Marathon Infinity

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Marathon Infinity
Levels: 33 solo
24 net
A1-compatible? Yes
Developer: Bungie Software
Initial Release: October 15, 1996
Latest Release:
Status: Complete
What's New:

Marathon Infinity is the third and final game in the Marathon series of science fiction first-person shooter computer games from Bungie Software. The title is partly explained by Bungie decision to include editors for Maps and Physics, Forge and Anvil, so that the fans could create custom content with their own maps. [citation needed] The game was released on October 15, 1996[1] and included more levels than its predecessor Marathon 2. These levels were larger and formed part of a more intricate plot that spanned both space and time.

The underlying engine of the game changed little from the one in Marathon 2 and many levels can be played unmodified in both games. The only significant additions were the Jjaro ship texture set, multiple paths between levels, vacuum-enabled humans carrying fusion weapons (called "Vacuum Bobs" or "VacBobs") and a new weapon. Marathon Infinity, unlike Marathon 2, was only released for the Apple Macintosh.

In early 2005, all of the files for Marathon Infinity were released as a part of the Trilogy Release and can be used with Aleph One for no cost.



Spoiler Warning
 There are spoilers contained in this section. Facts or speculations about characters or events may be present.
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Some gamers consider the story in the single-player version of Marathon Infinity, titled "Blood Tides of Lh'owon", confusing. Greg Kirkpatrick, who was responsible for the story elements of Marathon Infinity, had this to say about the nature of its plot:

As for the infinity "plot" it was a bit of an experiment in terms of seeing how much people could digest from a complex, hard to follow story.[2]

As an example of this complexity, it begins as if large parts, if not all, of the events in Marathon 2 had not happened. Theories differ on exactly what happens in this game, but the consensus is that the player somehow jumps between alternative realities via Jjaro technology, seeking to prevent a chaotic entity, the W'rkncacnter, from being released from Lh'owon's dying sun. For example, the player begins the game as Durandal's ally, only to be transported to a reality where Durandal did not capture the player after the events of Marathon. As such, he is controlled by the Pfhor-tortured AI Tycho.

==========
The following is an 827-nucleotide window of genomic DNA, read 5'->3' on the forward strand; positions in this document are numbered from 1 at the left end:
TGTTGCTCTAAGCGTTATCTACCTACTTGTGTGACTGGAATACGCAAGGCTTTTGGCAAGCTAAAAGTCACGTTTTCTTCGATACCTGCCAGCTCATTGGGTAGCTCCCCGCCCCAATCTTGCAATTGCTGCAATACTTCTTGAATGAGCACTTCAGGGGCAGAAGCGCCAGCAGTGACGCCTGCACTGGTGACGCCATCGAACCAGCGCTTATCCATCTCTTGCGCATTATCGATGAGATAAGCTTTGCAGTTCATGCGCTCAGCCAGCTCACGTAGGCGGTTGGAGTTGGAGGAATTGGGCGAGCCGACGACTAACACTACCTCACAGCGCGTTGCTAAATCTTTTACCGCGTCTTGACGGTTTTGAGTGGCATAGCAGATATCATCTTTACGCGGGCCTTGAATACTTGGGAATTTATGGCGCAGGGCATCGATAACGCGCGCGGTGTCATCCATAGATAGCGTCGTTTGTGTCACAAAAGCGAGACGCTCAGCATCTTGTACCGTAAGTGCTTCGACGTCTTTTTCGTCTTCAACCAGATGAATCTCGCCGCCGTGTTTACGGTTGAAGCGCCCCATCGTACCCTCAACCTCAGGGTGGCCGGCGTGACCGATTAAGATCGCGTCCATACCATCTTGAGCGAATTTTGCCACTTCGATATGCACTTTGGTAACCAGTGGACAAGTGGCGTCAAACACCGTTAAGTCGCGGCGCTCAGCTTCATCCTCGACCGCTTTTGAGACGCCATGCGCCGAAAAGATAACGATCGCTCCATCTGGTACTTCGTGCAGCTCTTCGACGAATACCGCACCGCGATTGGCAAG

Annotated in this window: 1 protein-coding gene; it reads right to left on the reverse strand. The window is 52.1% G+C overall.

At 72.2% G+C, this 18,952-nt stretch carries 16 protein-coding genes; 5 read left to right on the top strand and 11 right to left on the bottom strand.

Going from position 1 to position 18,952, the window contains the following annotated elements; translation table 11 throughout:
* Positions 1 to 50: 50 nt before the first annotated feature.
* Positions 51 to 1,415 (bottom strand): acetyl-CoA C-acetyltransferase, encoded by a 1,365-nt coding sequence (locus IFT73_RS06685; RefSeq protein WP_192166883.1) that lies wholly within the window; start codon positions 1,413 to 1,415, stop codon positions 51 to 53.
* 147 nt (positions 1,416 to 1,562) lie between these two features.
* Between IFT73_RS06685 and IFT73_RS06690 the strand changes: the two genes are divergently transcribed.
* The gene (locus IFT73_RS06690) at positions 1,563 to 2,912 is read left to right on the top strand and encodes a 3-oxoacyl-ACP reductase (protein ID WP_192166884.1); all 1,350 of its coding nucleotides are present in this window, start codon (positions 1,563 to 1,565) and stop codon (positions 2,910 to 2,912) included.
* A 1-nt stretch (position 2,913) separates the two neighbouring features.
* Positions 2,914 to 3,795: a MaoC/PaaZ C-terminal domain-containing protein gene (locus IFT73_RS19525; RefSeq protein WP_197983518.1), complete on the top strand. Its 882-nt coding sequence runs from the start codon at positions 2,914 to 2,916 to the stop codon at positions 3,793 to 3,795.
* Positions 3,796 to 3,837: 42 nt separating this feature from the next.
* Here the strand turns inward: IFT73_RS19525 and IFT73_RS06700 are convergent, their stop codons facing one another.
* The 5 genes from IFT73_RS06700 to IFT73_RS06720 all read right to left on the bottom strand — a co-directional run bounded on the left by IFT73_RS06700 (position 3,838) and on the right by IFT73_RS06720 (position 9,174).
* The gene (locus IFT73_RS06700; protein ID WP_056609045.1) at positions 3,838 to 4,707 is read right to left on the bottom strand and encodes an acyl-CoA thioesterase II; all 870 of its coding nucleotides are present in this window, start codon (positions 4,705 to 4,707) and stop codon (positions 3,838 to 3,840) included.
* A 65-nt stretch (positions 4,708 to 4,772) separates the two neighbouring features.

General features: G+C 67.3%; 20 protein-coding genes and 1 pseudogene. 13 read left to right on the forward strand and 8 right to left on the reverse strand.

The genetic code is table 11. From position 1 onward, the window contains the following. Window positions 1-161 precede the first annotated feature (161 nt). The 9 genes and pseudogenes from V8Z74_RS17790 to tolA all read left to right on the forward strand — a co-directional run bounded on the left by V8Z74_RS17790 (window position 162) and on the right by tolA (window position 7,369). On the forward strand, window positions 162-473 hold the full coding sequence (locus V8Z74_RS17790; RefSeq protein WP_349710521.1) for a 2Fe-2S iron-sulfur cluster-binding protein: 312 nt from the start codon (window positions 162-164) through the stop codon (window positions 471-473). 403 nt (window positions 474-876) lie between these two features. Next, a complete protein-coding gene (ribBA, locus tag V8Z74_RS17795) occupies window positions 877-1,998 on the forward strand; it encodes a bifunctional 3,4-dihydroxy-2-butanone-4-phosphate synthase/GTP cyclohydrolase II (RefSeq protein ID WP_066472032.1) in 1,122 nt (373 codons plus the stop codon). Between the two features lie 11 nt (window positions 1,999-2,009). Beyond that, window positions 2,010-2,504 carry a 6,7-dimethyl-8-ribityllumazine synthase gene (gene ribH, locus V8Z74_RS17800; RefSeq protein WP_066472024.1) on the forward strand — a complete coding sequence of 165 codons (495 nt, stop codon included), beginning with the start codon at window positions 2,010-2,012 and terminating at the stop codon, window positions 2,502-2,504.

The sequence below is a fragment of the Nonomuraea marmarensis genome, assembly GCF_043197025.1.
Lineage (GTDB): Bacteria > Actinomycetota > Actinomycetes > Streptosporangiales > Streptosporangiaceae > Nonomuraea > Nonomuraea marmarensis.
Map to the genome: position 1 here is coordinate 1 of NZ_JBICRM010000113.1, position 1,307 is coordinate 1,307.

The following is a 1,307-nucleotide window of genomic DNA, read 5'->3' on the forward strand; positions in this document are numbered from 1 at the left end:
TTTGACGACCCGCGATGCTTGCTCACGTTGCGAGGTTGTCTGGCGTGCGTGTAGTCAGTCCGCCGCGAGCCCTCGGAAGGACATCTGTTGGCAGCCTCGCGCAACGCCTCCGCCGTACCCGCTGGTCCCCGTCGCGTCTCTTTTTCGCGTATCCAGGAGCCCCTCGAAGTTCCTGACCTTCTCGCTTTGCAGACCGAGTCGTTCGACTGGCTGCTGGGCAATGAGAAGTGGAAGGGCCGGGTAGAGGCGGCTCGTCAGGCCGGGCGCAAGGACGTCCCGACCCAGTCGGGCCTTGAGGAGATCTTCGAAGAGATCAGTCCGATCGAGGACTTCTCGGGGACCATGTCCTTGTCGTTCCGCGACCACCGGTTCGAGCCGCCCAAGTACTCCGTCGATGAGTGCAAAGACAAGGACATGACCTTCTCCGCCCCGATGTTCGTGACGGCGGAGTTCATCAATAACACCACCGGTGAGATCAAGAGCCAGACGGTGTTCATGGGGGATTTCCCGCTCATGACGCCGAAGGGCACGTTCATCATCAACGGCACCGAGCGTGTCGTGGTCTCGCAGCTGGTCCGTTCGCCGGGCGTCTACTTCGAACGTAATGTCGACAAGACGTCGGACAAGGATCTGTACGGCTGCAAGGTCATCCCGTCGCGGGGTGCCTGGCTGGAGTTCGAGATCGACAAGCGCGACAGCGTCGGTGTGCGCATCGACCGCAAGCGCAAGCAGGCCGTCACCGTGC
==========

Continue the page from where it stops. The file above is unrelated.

After multiple instances of these "jumps", the player (seemingly the only being who realizes he is being transported between possible realities) activates the ancient Jjaro station, preventing the chaotic entity's release. The ending screen of Infinity leaves the story's resolution open-ended, taking place millions of years after the events of Marathon Infinity.

Despite the player being teleported to a Jjaro station by Durandal and left with a grim message, both Durandal and Earth did survive in the original timeline as can be seen at the end of Marathon 2.

Another theory is that the trih xeem is used at the end of Marathon 2: Durandal, and that the chaotic effects of the W'rkncacnter's release started the cascade of reality shifts.

Multiplayer modes

Every Man For Himself
The objective here is to kill everyone else and not die. The player with the best kill ratio (kills to deaths) wins.
Kill The Dude With The Ball
The objective is to possess the ball (which is actually a skull) for the longest amount of time. When carrying the ball, running is disabled. Also, the player can't use any weapons when in possession of the ball, however, pressing the fire key will drop the ball and then reenable firing. The motion sensor displays an orange indicator indicating the location of the ball.
King Of The Hill
The objective is to stand on the "hill" the longest. "Hill" in this sense is just a figure of speech, it could be anywhere on the map and is indicated by the orange pointer on the motion sensor. Note that every player is trying to do the same, and others will most likely try to kill the player if he gets in their way.
The first person to die is "it". If the player is "it", he can tag someone (by killing them) and then they are "it". The objective is to be "it" the least. The magic orange indicator points to whomever is "it".
Team Play
Team play divides everyone into teams by the colors chosen in the Join or Setup dialog. The objective of each team is to kill members of different teams the most. The player can see his teammate's point of view by pressing the delete key.
The game scenario can be played cooperatively with other network players. The objective is to complete the Marathon Infinity scenario as a team (i.e. cooperatively). All players teleport to the next level when the first one does. When a player dies, he drops his stuff (don't die in the lava with the shotgun!) Save is disabled when using this feature.

The Engine

Aleph One (also known as the Marathon Open Source Project) is an open source first-person shooter engine based on the source code of Bungie Studios' Marathon 2: Durandal, the second game in a popular Macintosh computer game series called the Marathon Trilogy.

The project commenced in 2000 when Bungie Studios released the source code of the Marathon 2 engine to Macintosh users shortly before being acquired by Microsoft. After this, many fans created their own applications and began projects to augment the capabilities of the game. Since the release of the source code, Aleph One has been the most developed and supported. Originally called "Marathon Open Source", the name Aleph One was eventually chosen. This number is larger than infinity (assumed to be aleph-null) as a testament to Marathon Infinity, the third and final game in the Marathon Trilogy.

Originally, Aleph One was only compatible with the Classic Macintosh operating system but was Carbonized for use with Mac OS X in 2001. Versions coded with the Simple Direct Media Layer, or SDL, were produced to allow for compatibility with Linux, Windows, Amiga OS and RISC OS (though a PC version of Marathon 2 was made, Bungie, a then-Macintosh developer only released the Macintosh source code) and a number of other (mostly open source) operating systems. Though development has ceased, a Sega Dreamcast version was produced, playable with a specially-designed keyboard.